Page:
* KickTheDog:
** Earl Haraldson curses a man who is about to be executed. Ragnar and his son disapprove.
** Rollo rapes Floki's slave girl just before the voyage, foreshadowing his later conflicts with Ragnar.
** The Swedish Earl casually threatens to beat his new wife.
** Ragnar tries to maneuver Athelstan into getting sacrificed. Due to DeliberateValuesDissonance, however, it's left unclear whether Ragnar intended to honor Athelstan with sacrifice or to avoid losing one of his prized fighters.
** Count Odo seems like a pretty normal, dedicated guy. Then it's discovered that he's got a [[spoiler:secret dungeon where he chains women up and whip them. He only does it to willing women, at least as far as we know, and he promises to stop when they ask, but the overall tone is creepy]].
** Harald and Halfdan show needless sadism and brutality in raping, mutilating and murdering a family of French farmers while the Norse forces move their ships. Bjorn doesn't protest against their actions for practical reasons, but doesn't share their obvious relish in the deed.
* KilledOffscreen: Subverted by [[spoiler:Ragnar in the Season 3 finale. He's shown ailing in bed, and it's implied that he hasn't got much time left. Then after a commercial break, he's shown suddenly dead. It turns out that he was just faking his death, though he is legitimately ailing]].
* KingIncognito: King Horik sneaks into the Uppsala temple in peasant's garb to prank the priests there.
* KlingonPromotion: [[spoiler:Ragnar kills Earl Harldson and becomes an earl, then kills King Horik and becomes a king. In the mid-Season 4 finale, he challenges his subjects to kill him and become king in his place]].
* KubrickStare:
** Ragnar's [[IcyBlueEyes icy blue]] gaze is often coupled with a Kubrick Stare for extra intensity.
** Ivar does this quite a lot in the season half of Season 4, with equal emphasis on his IcyBlueEyes.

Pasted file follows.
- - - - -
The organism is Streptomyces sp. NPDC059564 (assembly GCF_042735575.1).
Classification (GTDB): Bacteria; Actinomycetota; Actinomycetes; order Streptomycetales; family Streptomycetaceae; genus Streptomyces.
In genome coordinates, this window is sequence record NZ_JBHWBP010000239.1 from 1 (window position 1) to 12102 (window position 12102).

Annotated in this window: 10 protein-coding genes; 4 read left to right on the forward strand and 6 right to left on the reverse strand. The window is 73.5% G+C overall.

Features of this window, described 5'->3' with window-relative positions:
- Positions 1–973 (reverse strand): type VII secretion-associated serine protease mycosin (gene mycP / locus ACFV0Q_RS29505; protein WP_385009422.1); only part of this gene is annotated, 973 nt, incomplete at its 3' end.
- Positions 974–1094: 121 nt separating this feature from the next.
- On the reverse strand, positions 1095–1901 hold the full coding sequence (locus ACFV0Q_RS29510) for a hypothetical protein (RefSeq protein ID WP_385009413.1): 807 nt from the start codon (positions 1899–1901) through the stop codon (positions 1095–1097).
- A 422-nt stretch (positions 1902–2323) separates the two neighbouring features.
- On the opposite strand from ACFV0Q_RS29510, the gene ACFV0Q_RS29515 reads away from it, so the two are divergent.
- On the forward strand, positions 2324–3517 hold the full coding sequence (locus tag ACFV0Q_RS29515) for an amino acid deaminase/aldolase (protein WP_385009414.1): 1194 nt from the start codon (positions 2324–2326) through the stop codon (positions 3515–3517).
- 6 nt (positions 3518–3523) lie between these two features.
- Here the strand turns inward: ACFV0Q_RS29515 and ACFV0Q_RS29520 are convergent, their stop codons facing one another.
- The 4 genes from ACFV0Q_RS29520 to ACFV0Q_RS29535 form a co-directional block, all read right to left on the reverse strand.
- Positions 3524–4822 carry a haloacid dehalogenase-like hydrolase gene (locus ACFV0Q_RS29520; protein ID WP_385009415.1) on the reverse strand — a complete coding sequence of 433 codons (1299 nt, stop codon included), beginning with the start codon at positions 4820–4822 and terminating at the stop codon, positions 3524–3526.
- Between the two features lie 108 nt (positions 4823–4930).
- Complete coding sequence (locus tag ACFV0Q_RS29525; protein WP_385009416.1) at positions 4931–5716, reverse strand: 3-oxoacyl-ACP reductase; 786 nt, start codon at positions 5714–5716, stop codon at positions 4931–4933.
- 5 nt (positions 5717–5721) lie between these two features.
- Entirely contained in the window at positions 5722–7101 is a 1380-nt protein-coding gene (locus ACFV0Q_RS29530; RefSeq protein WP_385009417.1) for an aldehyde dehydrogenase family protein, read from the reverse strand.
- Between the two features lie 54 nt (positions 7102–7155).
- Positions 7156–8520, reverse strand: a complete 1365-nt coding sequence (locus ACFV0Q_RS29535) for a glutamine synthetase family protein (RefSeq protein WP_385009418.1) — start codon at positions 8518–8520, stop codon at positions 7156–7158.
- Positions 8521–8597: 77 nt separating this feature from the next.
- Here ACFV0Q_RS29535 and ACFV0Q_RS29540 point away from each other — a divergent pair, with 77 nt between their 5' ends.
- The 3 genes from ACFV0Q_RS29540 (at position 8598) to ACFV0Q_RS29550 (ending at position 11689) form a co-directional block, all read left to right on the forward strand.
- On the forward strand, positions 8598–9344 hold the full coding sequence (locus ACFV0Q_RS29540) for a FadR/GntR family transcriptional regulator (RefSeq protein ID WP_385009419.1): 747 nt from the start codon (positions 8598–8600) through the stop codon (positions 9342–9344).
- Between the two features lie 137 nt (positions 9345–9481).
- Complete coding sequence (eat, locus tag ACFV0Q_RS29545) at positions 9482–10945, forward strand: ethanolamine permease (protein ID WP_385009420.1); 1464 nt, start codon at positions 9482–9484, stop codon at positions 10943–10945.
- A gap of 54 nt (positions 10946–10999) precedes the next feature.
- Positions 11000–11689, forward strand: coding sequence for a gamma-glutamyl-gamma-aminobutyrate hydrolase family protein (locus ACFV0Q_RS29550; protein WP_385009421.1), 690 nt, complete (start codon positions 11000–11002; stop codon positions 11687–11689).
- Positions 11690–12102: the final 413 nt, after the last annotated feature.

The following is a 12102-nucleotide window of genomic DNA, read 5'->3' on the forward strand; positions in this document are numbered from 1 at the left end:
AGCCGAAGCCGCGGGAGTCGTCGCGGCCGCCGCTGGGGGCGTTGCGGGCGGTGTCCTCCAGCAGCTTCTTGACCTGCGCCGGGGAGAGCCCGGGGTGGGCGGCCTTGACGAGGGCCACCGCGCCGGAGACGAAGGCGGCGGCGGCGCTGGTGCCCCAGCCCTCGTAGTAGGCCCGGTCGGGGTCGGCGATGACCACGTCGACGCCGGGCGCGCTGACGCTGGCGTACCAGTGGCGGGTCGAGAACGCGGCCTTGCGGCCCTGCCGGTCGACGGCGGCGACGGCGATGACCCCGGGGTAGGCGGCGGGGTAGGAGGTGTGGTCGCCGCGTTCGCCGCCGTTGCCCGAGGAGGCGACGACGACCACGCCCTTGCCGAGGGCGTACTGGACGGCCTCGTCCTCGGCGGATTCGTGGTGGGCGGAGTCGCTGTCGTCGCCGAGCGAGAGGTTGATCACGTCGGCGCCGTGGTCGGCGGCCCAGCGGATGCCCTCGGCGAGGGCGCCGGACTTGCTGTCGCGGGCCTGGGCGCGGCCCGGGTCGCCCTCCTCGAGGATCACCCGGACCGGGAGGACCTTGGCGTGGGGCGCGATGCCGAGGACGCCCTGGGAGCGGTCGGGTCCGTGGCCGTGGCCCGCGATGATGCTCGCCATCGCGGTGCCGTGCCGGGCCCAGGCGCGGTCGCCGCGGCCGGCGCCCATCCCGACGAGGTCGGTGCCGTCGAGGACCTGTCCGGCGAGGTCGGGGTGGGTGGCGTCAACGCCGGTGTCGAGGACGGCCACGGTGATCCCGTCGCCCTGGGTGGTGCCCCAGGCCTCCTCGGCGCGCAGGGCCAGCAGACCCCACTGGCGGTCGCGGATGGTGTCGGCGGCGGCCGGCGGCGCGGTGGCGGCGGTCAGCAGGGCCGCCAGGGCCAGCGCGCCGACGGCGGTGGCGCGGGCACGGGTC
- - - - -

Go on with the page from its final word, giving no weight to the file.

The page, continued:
[[/folder]]

[[folder:L-P]]
* LadyMacBeth: Siggy serves this role for Earl Haraldson, though she doesn't support some of his more paranoid endeavors. When she shacks up with Rollo, it's not long before she's up to her old tricks. And in Season 5, Margrethe tries to be this for Ubbe.
* LargeHam: Linus Roache as King Ecbert, particularly at the end of ''The Usurper'', where he demonstrates actual mouth-frothing rage. "[[spoiler:My ''name'', and my ''word'', as King of Wessex, will mean '''nothing''' to '''them!''' But it cannot be, cannot be. ''It cannot be.'' I cannot allow, and I cannot tolerate, treason. '''[[{{Mooks}} Guards!]]''']]"
* LastNameBasis: Earl Haraldson's first name is not revealed, which is strange considering that "Haraldson" is a patronymic, not a surname, so he should be called "Earl [First Name]."
* LeftHanging: One episode ends with Athelstan approaching Lagertha with the wounds of the stigmata on his hands. Oddly, it's never brought up again.
* ALighterShadeOfGrey: Ragnar specifically is this compared to some of the other Vikings; he frequently shows mercy on enemies and the helpless. More than anything, the show presents his primary virtue as his forward-thinking attitude and thirst for knowledge.
* LovableRogue: Ragnar is a plunderer but he knows limits and is an affable guy.
* TheLowMiddleAges
* LuckilyMyShieldWillProtectMe: Vikings are often seen with their circular wooden shields. They hammer on them with their axes before battle. Most battles involve shield wall tactics.
* MadeASlave: This happens to Athelstan and the monks of Lindisfarne that were spared during the raid.
* MadeOfIron: Invoked when Ragnar gives Bjorn the nickname "Ironside" due to the fact that during a battle Bjorn was in the thick of fighting and did not suffer any wounds.